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f Matt. iii. 4.——-5 Lev. xi. 22.- h Matt. iii. 11; John i. 27; Acts xiii. 25.- i Acts i. 5; xi. 16; xix. 4.———————k Isa. xliv. 3; Joel ii. 28; Acts ii. 4; x. 45; xi. 15, 16; 1 Cor. xii. 13. Matt. iii.

13; Luke iii. 21.m Matt. iii. 16; John i. 32.
2 Or, cloven,
or, rent. Psa. ii. 7; Matt. iii. 17; Ch. ix. 7.—— Matt. iv. 1;
Luke iv. 1.-P Matt. iv. 11.- -9 Matt. iv. 12.—r Matt. iv. 23.

-So disposed were the people to receive his bap- || TEρi aνт8, he waited for John's testimony concerning tism. See note on Matt. iii. 5. The latchet of him. Accordingly, St. Peter represents Christ as whose shoes, &c.-That is, whose servant I am not || beginning thus to preach from Galilee, after the worthy to be, or to perform for him the meanest || baptism which John preached was ended, Acts x. 37. offices. He shall baptize you with the Holy Ghost || Now hence it is evident, that his coming into Galilee, -The promise of which is made to you and your mentioned Luke iv. 14, must refer to the same time, children, Acts ii. 39; where see the note, and on that so all the evangelists may agree. The time is Matt. iii. 11. fulfilled-The time of my kingdom, foretold by Verses 9-11. It came to pass in those days—Of || Daniel, and expected by you, is fully come. The John's baptism at the river Jordan; that Jesus came || kingdom of God is at hand-That kingdom which from Nazareth of Galilee-Where he lived for || God is about to erect by the Messiah, (foretold by many years in a retired manner, with his parents; || Daniel, chap. ii. 44; and vii. 14,) whereby he will and was baptized of John in Jordan-Near Bethabara. John i. 28. See on Matt. iii. 13–17.

rescue men from the dominion of Satan and of sin, of the world and of the flesh, and constitute them his loyal subjects and obedient servants; whereby he will reign in them, as well as over them, ruling their hearts by his grace as well as their lives by his laws; that kingdom, which is not in word, but in power, 1 Cor. iv. 20, which is righteousness, internal and external, love to God and all mankind, and obedience flowing therefrom; peace with God and peace of conscience, consequent on deliverance from the guilt and power of sin, and joy in the Holy Ghost,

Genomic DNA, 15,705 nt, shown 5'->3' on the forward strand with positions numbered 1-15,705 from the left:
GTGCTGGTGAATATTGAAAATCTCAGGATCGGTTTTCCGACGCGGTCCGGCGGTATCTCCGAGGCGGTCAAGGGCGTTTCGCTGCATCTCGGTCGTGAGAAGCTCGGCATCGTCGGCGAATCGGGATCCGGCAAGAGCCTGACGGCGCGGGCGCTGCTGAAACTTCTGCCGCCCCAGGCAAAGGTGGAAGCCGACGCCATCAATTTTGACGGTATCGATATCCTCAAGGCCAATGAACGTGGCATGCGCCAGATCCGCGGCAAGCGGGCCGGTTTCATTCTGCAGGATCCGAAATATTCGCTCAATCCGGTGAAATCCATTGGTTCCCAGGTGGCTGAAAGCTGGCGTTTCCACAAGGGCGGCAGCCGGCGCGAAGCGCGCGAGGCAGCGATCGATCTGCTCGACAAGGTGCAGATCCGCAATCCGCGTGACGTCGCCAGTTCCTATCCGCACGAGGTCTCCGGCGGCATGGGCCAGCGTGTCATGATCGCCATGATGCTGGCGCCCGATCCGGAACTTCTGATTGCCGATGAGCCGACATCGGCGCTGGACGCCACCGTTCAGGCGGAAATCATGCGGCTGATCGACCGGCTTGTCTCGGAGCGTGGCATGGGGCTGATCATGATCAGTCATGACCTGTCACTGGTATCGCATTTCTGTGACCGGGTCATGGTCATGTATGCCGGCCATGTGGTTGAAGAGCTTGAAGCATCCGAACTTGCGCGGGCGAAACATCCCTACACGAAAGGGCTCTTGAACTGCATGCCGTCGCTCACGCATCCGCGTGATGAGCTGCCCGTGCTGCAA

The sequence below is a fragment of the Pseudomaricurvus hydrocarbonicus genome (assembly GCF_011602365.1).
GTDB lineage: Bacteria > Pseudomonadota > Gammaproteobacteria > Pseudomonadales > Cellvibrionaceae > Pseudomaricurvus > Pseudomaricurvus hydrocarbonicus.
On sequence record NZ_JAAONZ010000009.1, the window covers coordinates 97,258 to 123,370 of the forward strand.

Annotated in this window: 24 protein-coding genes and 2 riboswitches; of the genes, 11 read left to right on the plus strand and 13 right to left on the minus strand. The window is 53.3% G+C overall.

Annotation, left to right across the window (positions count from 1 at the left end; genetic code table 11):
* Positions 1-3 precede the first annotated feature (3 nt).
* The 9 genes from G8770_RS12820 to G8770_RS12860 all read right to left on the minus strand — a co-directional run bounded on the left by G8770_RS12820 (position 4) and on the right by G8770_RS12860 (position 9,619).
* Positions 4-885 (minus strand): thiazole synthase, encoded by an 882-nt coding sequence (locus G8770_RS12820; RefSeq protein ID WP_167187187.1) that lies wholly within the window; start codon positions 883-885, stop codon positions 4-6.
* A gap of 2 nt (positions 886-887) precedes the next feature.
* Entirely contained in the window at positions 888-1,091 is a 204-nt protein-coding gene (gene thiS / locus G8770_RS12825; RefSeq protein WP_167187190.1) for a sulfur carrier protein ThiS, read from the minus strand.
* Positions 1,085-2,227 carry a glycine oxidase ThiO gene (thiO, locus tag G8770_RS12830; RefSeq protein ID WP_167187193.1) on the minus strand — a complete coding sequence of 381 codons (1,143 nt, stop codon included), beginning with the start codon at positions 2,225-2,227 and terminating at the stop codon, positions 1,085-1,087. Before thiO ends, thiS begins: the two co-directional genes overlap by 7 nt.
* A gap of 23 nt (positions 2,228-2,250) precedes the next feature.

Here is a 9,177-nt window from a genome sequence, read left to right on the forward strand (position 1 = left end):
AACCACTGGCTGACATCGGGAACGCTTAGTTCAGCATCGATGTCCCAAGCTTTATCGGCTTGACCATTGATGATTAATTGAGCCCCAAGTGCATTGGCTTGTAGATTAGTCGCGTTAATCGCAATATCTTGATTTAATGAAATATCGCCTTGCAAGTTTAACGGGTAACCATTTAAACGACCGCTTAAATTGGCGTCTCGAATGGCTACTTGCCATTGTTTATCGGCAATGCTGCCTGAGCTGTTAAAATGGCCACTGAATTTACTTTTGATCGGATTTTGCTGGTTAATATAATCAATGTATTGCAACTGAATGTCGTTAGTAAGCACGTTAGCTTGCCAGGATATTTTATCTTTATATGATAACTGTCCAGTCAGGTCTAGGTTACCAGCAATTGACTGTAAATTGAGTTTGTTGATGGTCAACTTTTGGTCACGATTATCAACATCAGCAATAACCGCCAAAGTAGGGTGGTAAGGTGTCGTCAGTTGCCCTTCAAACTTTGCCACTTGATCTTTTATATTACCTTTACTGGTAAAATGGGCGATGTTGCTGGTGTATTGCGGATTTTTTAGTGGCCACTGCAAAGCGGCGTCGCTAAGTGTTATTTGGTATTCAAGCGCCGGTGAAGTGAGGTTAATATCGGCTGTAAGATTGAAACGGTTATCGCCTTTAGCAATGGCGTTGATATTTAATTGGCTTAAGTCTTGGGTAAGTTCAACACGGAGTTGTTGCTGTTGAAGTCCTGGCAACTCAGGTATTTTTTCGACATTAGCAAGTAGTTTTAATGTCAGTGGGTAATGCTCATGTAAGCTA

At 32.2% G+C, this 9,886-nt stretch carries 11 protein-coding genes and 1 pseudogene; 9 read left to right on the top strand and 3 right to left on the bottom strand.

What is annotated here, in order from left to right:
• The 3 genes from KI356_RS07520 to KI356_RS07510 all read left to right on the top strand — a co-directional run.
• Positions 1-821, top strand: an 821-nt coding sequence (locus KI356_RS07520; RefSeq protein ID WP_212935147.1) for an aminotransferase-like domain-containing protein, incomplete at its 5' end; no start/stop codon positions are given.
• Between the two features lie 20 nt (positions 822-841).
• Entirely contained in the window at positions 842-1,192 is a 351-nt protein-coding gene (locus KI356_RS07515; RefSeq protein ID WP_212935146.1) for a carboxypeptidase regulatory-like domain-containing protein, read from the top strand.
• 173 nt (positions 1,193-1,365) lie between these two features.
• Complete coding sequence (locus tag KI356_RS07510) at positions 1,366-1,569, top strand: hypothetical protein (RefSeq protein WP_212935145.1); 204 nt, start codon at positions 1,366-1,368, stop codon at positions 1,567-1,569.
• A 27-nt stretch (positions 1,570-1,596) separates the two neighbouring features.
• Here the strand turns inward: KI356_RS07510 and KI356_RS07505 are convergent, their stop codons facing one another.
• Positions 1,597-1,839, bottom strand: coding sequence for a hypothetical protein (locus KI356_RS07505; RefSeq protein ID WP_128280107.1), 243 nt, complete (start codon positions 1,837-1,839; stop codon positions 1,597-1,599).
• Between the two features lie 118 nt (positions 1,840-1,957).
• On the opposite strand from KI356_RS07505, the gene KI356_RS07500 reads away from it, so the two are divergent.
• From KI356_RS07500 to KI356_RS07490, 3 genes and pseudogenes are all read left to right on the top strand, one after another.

Verses 12, 13. Immediately the Spirit driveth him —Gr. εxbɑ22ɛι, thrusteth him out, or, sends him away, || as the same word signifies, verse 43. Luke says, nyɛto, he was moved, or led; Matthew, avnxon, he|| was led up, namely, from the plain of Jordan. He was forty days tempted of Satan-Invisibly. After this followed the temptation by him in a visible || shape, related by Matthew. These forty days, says Dr. Lightfoot, the holy angels ministered to Christ || visibly, and Satan tempted him invisibly; at the end || arising from the Holy Spirit's influences assuring us of them, Satan puts on the appearance of an angel of our adoption into the family of God, inspiring us of light, and pretends to wait on him as they did. | with a lively hope of his glory, Gal. iv. 6; Rom. v. 2; See on Matthew iv. 2-11. And was with the wild and giving us an earnest of our future inheritance in beasts-Though they had no power to hurt him. our hearts, Eph. i. 14. See note on Rom. xiv. 17. Mark, we may observe, not only gives us a compen- This kingdom of God, of which believers are posdium of Matthew's gospel, but likewise several va- || sessed on earth, is at once a preparation for, and an luable particulars, which he and the other evangel- earnest of, the kingdom of God in heaven. Repent ists have omitted; especially such particulars as ye, and believe the gospel-That you may be Christ's might enable the Romans, or Gentiles in general, || loyal subjects in time and in eternity, and be made better to understand him. Thus, as a Roman might || not know how wild and uninhabited the deserts of Arabia were, in which Christ was tempted, he adds here, that he was with the wild beasts.


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partakers of this two-fold kingdom. Observe well,
reader, the one, only way leading to the kingdom of
God on earth and in heaven, is, repentance toward
God, productive of fruits worthy of repentance, and
faith in our Lord Jesus Christ, and in the great
truths and precious promises of his holy gospel.

Verses 14, 15. After John was put in prison-By
Herod; Jesus came into Galilee, preaching, &c.-
Till that time, say the fathers, aveμɛive avтov μaρтupnoaι || See on Matt. iii. 2; John i. 12; and iii. 16.